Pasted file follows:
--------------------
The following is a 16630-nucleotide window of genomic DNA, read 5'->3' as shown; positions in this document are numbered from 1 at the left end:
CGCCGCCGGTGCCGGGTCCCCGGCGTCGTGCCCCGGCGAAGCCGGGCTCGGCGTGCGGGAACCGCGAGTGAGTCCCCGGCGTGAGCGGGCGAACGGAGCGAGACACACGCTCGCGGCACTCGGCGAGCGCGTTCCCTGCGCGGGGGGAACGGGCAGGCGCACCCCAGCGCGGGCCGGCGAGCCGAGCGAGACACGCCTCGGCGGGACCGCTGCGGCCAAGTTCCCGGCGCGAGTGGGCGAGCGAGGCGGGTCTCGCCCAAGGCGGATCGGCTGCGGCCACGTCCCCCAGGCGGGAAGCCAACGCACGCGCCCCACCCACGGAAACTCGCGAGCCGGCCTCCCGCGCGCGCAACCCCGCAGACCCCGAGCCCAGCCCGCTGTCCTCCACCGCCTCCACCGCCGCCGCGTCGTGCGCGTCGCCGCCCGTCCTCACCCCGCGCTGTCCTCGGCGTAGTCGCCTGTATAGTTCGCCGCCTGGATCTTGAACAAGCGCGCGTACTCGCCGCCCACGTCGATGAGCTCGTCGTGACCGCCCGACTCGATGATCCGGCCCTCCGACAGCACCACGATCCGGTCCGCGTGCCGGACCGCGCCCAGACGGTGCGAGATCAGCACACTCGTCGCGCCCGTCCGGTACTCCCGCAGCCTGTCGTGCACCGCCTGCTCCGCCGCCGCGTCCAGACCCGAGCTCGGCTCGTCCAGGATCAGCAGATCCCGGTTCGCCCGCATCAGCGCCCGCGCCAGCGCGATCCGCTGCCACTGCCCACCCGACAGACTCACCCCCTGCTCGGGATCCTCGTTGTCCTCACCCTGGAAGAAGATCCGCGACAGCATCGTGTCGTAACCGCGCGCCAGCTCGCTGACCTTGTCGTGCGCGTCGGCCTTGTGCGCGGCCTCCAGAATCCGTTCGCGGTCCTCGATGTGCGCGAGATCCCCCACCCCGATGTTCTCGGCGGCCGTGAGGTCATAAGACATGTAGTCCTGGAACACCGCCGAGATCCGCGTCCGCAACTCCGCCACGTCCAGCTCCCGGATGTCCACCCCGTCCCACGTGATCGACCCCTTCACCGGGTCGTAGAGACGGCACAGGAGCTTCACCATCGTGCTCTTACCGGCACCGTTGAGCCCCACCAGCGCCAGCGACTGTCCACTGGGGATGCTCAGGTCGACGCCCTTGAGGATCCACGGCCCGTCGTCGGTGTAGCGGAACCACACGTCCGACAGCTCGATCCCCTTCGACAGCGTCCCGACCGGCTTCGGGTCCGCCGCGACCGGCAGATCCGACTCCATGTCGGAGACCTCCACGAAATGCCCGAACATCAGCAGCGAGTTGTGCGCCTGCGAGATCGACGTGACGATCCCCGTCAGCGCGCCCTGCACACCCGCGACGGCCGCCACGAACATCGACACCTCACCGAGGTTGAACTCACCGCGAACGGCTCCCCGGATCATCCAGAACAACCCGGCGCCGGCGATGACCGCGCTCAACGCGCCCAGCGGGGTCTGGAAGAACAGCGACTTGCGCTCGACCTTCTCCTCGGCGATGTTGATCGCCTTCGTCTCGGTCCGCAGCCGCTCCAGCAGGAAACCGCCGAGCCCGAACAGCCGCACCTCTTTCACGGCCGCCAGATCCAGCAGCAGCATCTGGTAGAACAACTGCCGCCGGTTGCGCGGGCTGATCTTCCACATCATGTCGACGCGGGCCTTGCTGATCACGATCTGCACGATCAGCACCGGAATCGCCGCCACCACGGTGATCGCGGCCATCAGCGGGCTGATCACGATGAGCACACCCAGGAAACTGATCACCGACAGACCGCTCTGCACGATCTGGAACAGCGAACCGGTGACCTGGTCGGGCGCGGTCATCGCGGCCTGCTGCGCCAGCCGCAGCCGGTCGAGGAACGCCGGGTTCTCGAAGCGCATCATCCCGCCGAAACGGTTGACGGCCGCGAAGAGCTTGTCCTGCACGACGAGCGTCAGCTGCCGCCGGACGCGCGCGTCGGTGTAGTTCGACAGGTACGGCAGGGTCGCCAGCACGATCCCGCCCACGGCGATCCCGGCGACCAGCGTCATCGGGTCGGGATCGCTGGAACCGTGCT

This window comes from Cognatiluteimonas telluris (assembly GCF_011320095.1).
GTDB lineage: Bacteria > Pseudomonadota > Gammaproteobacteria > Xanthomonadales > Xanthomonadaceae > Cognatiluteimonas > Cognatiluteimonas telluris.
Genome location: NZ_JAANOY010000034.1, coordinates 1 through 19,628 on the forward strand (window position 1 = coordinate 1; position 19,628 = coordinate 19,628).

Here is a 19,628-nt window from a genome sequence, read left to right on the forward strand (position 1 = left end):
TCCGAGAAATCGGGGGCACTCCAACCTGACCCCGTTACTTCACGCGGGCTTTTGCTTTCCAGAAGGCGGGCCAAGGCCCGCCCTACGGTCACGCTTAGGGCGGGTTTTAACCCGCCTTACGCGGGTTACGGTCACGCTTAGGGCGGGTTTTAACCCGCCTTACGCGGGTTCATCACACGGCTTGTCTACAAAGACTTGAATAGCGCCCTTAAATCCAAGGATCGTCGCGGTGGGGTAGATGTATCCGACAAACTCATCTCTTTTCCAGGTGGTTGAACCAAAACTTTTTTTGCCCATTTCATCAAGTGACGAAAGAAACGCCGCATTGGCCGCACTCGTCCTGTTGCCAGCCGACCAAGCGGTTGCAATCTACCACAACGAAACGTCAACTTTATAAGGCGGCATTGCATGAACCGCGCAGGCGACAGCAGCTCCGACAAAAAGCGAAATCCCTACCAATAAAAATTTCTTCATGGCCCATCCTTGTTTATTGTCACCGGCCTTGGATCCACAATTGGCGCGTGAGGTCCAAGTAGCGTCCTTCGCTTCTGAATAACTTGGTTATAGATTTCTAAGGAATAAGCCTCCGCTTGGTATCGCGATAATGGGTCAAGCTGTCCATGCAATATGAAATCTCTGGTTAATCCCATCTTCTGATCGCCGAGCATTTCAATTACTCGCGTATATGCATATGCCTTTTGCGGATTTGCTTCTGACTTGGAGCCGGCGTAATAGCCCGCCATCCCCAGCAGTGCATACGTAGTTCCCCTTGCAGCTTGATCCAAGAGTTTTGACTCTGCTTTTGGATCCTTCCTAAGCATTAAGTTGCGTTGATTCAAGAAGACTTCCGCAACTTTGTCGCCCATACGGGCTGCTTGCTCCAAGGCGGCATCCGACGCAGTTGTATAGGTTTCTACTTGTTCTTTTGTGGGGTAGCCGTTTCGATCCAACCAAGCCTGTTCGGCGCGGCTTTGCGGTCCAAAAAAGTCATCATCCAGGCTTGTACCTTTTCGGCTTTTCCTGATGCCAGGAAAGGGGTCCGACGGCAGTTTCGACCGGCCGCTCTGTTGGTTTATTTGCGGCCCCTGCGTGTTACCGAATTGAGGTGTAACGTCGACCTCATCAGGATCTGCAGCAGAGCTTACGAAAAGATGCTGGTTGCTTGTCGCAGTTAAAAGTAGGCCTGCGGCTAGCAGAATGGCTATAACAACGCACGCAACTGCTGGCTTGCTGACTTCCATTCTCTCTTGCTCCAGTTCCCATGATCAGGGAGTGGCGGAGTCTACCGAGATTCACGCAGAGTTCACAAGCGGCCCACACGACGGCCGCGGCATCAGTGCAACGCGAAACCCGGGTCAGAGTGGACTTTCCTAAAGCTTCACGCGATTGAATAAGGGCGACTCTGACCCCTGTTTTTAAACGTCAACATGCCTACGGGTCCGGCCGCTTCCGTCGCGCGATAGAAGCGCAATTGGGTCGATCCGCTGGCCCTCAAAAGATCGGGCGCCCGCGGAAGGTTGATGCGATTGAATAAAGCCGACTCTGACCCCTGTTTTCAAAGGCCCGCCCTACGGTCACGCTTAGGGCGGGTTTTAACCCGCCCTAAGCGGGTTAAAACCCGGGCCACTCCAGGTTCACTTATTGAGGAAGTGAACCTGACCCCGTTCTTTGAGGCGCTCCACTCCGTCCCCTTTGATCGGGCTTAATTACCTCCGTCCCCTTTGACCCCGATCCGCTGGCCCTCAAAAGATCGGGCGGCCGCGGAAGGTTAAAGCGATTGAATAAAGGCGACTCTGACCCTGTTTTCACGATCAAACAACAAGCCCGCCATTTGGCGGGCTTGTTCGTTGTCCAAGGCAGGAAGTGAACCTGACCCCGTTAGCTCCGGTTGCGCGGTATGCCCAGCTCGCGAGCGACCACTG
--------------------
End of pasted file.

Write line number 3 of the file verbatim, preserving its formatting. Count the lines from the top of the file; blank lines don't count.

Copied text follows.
This window comes from Cognatiluteimonas telluris (assembly GCF_011320095.1).